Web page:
You can find this lovely plant growing in marshes by the sea, or other well-watered areas– the thick mucilage produced in the stalk and root requires lots of water to make! Marshmallow usually grows to be about 3-4 feet tall, sometime taller in well-established areas. It’s comprised of a single erect stalk with a couple branches growing off it. The leaves are toothed, shortly-petioled (stemmed), cordate, or heart-shaped, and soft and velvety to the touch.
The flowers grow both singularly and in bunches along the stalk and branches, and are very light pink with five petals. The flowers bloom in August and September, and a marshmallow plant in bloom is a signal to harvest them, as this is the time when their roots and stalks contain the most mucilage. Any later, and the stems become woody and dry, and fall down for the winter.
Healing Attributes of Marshmallow
Every part of the marshmallow plant can be consumed safely, and has been for hundreds of years. The young leaves and flowers can be added to salads, and the adult leaves can be used in soups, steamed like kale or sauteed like spinach. Roots can be eaten raw, just make sure to clean and peel them, or cooked and fried– I’d be curious to try to make candies with them and honey, like the Egyptians did!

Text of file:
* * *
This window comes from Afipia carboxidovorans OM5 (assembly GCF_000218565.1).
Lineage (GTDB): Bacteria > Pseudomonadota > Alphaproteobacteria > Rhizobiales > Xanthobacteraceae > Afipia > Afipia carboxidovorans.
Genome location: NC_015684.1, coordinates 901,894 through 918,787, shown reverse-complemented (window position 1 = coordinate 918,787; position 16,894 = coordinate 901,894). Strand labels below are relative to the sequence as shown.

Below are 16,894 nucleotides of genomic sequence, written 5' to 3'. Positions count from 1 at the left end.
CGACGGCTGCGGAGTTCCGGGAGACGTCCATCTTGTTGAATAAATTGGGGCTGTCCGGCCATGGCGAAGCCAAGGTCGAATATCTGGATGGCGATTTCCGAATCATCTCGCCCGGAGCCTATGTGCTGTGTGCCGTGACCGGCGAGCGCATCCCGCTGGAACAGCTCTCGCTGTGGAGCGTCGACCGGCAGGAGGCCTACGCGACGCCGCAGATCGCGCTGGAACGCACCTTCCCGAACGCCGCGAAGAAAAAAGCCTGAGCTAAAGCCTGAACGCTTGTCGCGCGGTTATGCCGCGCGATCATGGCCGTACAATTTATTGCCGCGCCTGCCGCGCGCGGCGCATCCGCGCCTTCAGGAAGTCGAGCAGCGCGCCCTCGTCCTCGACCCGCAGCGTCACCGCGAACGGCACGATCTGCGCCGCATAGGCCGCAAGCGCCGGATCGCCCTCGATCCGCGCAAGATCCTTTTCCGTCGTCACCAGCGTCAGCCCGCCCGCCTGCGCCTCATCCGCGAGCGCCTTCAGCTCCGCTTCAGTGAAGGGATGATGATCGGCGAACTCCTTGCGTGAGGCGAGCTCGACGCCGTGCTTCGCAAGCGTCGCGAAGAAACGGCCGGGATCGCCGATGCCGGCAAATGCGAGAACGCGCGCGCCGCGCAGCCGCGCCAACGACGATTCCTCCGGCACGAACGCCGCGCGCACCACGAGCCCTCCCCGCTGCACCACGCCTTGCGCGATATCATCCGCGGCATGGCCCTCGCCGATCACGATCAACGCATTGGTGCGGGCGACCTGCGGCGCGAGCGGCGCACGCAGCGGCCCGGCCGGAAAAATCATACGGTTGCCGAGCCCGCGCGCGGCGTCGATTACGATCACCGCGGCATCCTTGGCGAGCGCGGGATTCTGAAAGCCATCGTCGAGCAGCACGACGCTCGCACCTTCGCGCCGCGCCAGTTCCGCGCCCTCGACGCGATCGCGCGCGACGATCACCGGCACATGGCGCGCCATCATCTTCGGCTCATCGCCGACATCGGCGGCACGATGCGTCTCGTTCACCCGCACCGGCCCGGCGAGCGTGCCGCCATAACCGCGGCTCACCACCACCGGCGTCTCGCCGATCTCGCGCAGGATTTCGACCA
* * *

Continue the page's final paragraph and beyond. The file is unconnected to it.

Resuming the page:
Medicinally speaking, marshmallow is best taken as an infusion or decoction, with the flower, leaves and roots all being helpful healers. The key actions of marshmallow are the fact it’s a demulcent, emollient and an expectorant. If you choose to take it as a tea, marshmallow is best brewed cold over a period of a day or two in the fridge (thanks Peach Parade!). Peek at the list below for specific uses for marshmallow!
- Chapped, dry or irritated skin- ointment or balm containing marshmallow root locally
- Inflammatory bowel-like issues- six grams daily in capsule, powder, tea or tincture
- Acid indigestion/reflux- tea or tincture of marshmallow
- Sore throat, cough or cold- 1 to 2 tsps taken several time per day
- Other respiratory issues- marshmallow tea or tincture throughout the day
- Anti-frizz hair rinse (contributed by Peach Parade)- chilled marshmallow tea steeped cold for two days, use as a final rinse when in the shower to combat frizz and nourish strands
The dosage guidelines for marshmallow are 5-15 grams daily, or max 100 grams in a week. Always follow the dosage instructions recommended by the manufacturer if you are purchasing the root for internal use, as this is the most potent part of the plant, but for the most part it’s a mild herb. Marshmallow is actually an herb you can use for your cats and dogs, so there’s nothing to fear about toxins and such with this plant! I hope you found this entry helpful and, dare I say, entertaining! I loved getting to know more about this beautiful plant, and I hope you did too.
Til next time friends!
Light and limeflower,